The road to street prosititution is often dirty and mired with abuse from a young age.
An inner-city youth program in Saskatoon has become a refuge for children and teens being pressured and often forced into the sex trade.
"Anyone who wanted to could drive through Riversdale and Pleasant Hill and find girls who are as young as 11 working the streets on any given night," said Chris Randall, a program coordinator of Streetforce at City Centre Church in Saskatoon.
During an average week between 30 and 40 percent of girls that show up to the drop-in centre have been prositituted at some point, Randall said.
"We provide a safe place for them and we won't allow people who are pimping them to come in through our door," he said.
Stories where children are being sold to an old man for merely a case of beer are all too common.
One night the centre received a frantic phone call from Sara, the 13-year-old was in tears, repeatedly saying she was in trouble and needed help, said Randall. According to Randall, the girl spilled out details how her estranged aunt had shown up at the house. She hadn't seen the woman for several years, but vividly remembers being forced into sexual acts with men to pay for her drug habit.
"Sarah's mom had a lot of addiction issues, a lot of alcohol issues and was unaware that her aunt was pimping her out for drug money,' Randall said.
Streetforce staff members were sent to the home to pick up Sarah and her younger brother.
"In these kind of situations we really focus on youth-led decision making. We can't immediately call the cops or social services because if we did, a lot of these youth wouldn't trust us to come to when they had needs," Randall said, noting that if a person is currently being victimized they obviously contact the proper authorities.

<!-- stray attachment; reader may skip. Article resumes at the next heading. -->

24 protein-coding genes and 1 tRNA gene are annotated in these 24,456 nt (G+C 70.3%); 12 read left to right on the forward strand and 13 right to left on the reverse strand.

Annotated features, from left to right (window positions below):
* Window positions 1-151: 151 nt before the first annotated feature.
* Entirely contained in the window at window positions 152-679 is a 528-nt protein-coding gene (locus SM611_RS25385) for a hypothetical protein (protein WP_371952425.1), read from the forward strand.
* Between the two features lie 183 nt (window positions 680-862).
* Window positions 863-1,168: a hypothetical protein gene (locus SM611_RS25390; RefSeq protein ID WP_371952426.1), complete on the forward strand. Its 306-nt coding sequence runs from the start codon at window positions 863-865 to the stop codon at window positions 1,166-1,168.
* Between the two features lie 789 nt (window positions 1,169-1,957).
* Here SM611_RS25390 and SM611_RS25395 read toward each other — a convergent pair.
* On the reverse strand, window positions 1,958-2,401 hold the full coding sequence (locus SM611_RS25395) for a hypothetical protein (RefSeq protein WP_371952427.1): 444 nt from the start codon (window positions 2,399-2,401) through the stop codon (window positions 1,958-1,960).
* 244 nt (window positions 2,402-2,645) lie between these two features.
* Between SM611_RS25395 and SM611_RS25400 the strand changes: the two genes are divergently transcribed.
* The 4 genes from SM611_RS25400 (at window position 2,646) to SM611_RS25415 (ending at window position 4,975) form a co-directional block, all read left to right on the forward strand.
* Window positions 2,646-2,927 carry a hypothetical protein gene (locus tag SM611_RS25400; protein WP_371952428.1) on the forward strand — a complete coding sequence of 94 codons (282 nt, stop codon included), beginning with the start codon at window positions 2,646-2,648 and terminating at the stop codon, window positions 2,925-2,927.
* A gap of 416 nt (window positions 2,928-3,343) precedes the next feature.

They were able to find Sarah a safe place at another relative's house in the city. She stayed there for a week until her aunt skipped town. Randall and other workers checked in on her every day to make sure she had food and was getting to school.
In the eight years of living and working in the inner city program, Randall has seen it all. Knives and machetes have been pulled on him -- gangs have had his car windows smashed. And countless young girls get pregnant from either their pimps or a john.
"A lot of times the only way a girl can leave working the streets, especially if she's been forced into it by either family members or a gang, is through getting pregnant," Randall said.
"I've never met anyone working the streets that want to be doing that," Randall said.
While there are still issues, Egadz, another centre for at-risk youth in Saskatoon, has seen its statistics on youth in the sex trade improve in recent years.
While sitting in his cramped office, Don Meikle, a life-long outreach worker with non-profit, flips through dozens of folders. He notes that in 1993 they were seeing children as young as seven working the streets and less than ten years ago there were hundreds of kids out there under the age of 18.
"We as a community have worked really hard to take back our kids," Meikle said.
Today, representatives from addiction services, mental health, education and the vice unit gather once a month for a sexual exploitation intervention working group.
They identify kids with patterns that put them at risk, youth are given ownership of their own action plan, Meikle said. Some will seek treatment out of the province others simply want kick boxing lessons that they could never afford.
By starting to pull out the kids they really want out, it frees up resources and lowers the numbers to help the kids who are deeper in, Meikle said.
In his 20 years of working with disadvantaged youth, he has never had anyone say they like what they do when it comes to the sex trade.
The vice unit in Saskatoon sees prostitutes as young as 12 and over 30, but most women working stroll, fall between 19 and 25 years old.
2012-07-09- Ashley Wills